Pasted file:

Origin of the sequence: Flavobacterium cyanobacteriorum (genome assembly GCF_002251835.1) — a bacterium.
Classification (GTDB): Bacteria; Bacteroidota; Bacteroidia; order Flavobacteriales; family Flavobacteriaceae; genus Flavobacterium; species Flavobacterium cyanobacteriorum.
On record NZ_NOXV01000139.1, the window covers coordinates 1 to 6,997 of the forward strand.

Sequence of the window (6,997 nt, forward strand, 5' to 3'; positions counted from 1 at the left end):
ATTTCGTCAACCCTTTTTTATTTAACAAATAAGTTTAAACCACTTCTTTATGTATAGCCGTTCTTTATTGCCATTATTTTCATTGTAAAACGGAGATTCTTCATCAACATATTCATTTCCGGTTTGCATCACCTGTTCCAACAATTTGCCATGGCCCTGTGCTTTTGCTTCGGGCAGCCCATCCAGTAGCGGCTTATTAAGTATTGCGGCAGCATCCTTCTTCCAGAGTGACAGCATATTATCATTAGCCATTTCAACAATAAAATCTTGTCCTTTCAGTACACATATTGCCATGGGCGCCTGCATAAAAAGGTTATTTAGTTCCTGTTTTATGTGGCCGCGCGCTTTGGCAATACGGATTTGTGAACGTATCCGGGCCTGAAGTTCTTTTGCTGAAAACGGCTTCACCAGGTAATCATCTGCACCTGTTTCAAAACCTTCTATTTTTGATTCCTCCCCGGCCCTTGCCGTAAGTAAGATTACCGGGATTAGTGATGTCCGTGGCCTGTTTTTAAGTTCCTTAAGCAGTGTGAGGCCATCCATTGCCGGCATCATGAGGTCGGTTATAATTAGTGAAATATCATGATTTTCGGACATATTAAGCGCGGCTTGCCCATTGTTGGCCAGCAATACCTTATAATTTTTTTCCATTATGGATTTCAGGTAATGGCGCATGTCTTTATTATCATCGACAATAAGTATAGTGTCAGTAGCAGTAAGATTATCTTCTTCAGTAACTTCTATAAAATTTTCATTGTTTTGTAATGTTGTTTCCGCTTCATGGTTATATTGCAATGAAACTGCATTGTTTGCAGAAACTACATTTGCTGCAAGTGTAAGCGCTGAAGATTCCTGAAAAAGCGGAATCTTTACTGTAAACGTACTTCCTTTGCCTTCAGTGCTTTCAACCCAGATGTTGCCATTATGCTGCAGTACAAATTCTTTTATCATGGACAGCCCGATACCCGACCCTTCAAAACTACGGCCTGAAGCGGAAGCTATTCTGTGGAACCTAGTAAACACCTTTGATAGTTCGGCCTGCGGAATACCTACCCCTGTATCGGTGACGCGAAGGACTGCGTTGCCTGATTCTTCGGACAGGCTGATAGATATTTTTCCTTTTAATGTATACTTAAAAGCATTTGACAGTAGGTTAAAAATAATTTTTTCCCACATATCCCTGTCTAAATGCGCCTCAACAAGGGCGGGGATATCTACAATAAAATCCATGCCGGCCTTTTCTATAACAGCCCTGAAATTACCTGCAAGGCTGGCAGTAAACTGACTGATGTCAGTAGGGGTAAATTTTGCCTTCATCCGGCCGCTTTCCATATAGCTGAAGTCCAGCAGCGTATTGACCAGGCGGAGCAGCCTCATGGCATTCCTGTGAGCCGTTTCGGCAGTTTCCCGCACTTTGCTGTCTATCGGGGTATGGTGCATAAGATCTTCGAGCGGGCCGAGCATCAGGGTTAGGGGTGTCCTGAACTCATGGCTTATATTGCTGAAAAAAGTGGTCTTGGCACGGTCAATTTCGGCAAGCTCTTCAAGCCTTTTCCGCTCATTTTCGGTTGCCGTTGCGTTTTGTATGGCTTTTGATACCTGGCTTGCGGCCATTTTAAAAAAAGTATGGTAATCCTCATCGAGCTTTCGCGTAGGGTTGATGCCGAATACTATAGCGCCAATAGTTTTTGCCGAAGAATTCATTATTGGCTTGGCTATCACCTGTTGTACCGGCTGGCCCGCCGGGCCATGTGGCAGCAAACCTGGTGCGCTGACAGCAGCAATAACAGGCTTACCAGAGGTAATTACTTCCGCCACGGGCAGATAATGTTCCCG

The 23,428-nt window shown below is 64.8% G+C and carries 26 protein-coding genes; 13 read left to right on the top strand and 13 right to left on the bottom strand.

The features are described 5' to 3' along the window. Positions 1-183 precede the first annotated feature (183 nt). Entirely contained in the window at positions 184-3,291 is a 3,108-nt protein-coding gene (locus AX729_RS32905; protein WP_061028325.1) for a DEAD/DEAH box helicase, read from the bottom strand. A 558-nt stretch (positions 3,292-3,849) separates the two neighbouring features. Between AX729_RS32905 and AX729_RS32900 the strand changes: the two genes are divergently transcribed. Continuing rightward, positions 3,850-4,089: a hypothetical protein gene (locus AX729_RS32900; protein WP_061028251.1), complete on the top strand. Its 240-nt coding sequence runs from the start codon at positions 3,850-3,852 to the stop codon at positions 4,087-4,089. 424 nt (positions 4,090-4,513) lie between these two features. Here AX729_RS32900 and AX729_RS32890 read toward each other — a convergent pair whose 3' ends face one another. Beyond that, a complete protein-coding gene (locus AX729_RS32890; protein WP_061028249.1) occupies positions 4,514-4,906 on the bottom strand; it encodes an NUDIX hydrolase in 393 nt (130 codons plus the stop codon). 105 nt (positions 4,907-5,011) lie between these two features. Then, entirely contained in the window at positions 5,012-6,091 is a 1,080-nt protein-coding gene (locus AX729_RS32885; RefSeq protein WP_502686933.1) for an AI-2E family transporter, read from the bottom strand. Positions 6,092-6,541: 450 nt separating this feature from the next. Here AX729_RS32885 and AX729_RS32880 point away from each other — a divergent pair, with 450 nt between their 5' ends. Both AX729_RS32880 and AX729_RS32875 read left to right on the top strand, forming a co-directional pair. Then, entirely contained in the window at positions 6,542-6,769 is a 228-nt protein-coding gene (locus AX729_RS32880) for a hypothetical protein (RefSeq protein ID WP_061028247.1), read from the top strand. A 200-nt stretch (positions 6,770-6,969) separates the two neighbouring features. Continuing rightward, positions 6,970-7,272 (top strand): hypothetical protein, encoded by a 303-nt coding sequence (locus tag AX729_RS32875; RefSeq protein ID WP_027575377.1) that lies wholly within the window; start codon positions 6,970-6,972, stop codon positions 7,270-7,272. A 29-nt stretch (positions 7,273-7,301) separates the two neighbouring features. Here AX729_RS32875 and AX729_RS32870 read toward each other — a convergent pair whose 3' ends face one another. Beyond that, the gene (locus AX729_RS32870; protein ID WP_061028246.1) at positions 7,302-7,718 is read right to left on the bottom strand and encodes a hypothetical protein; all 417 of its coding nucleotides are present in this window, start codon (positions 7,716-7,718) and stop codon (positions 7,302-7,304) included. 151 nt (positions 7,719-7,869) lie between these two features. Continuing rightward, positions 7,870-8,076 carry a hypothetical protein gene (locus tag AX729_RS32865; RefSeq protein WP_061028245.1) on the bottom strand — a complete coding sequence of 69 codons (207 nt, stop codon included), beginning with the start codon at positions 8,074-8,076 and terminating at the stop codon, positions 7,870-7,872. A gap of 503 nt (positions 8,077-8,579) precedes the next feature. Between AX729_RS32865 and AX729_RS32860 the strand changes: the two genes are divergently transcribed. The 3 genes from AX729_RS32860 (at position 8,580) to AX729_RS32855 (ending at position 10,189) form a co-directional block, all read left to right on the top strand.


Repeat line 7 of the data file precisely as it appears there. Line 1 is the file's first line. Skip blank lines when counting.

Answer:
The features are described 5' to 3' along the window. Positions 1-183 precede the first annotated feature (183 nt). Entirely contained in the window at positions 184-3,291 is a 3,108-nt protein-coding gene (locus AX729_RS32905; protein WP_061028325.1) for a DEAD/DEAH box helicase, read from the bottom strand. A 558-nt stretch (positions 3,292-3,849) separates the two neighbouring features. Between AX729_RS32905 and AX729_RS32900 the strand changes: the two genes are divergently transcribed. Continuing rightward, positions 3,850-4,089: a hypothetical protein gene (locus AX729_RS32900; protein WP_061028251.1), complete on the top strand. Its 240-nt coding sequence runs from the start codon at positions 3,850-3,852 to the stop codon at positions 4,087-4,089. 424 nt (positions 4,090-4,513) lie between these two features. Here AX729_RS32900 and AX729_RS32890 read toward each other — a convergent pair whose 3' ends face one another. Beyond that, a complete protein-coding gene (locus AX729_RS32890; protein WP_061028249.1) occupies positions 4,514-4,906 on the bottom strand; it encodes an NUDIX hydrolase in 393 nt (130 codons plus the stop codon). 105 nt (positions 4,907-5,011) lie between these two features. Then, entirely contained in the window at positions 5,012-6,091 is a 1,080-nt protein-coding gene (locus AX729_RS32885; RefSeq protein WP_502686933.1) for an AI-2E family transporter, read from the bottom strand. Positions 6,092-6,541: 450 nt separating this feature from the next. Here AX729_RS32885 and AX729_RS32880 point away from each other — a divergent pair, with 450 nt between their 5' ends. Both AX729_RS32880 and AX729_RS32875 read left to right on the top strand, forming a co-directional pair. Then, entirely contained in the window at positions 6,542-6,769 is a 228-nt protein-coding gene (locus AX729_RS32880) for a hypothetical protein (RefSeq protein ID WP_061028247.1), read from the top strand. A 200-nt stretch (positions 6,770-6,969) separates the two neighbouring features. Continuing rightward, positions 6,970-7,272 (top strand): hypothetical protein, encoded by a 303-nt coding sequence (locus tag AX729_RS32875; RefSeq protein ID WP_027575377.1) that lies wholly within the window; start codon positions 6,970-6,972, stop codon positions 7,270-7,272. A 29-nt stretch (positions 7,273-7,301) separates the two neighbouring features. Here AX729_RS32875 and AX729_RS32870 read toward each other — a convergent pair whose 3' ends face one another. Beyond that, the gene (locus AX729_RS32870; protein ID WP_061028246.1) at positions 7,302-7,718 is read right to left on the bottom strand and encodes a hypothetical protein; all 417 of its coding nucleotides are present in this window, start codon (positions 7,716-7,718) and stop codon (positions 7,302-7,304) included. 151 nt (positions 7,719-7,869) lie between these two features. Continuing rightward, positions 7,870-8,076 carry a hypothetical protein gene (locus tag AX729_RS32865; RefSeq protein WP_061028245.1) on the bottom strand — a complete coding sequence of 69 codons (207 nt, stop codon included), beginning with the start codon at positions 8,074-8,076 and terminating at the stop codon, positions 7,870-7,872. A gap of 503 nt (positions 8,077-8,579) precedes the next feature. Between AX729_RS32865 and AX729_RS32860 the strand changes: the two genes are divergently transcribed. The 3 genes from AX729_RS32860 (at position 8,580) to AX729_RS32855 (ending at position 10,189) form a co-directional block, all read left to right on the top strand.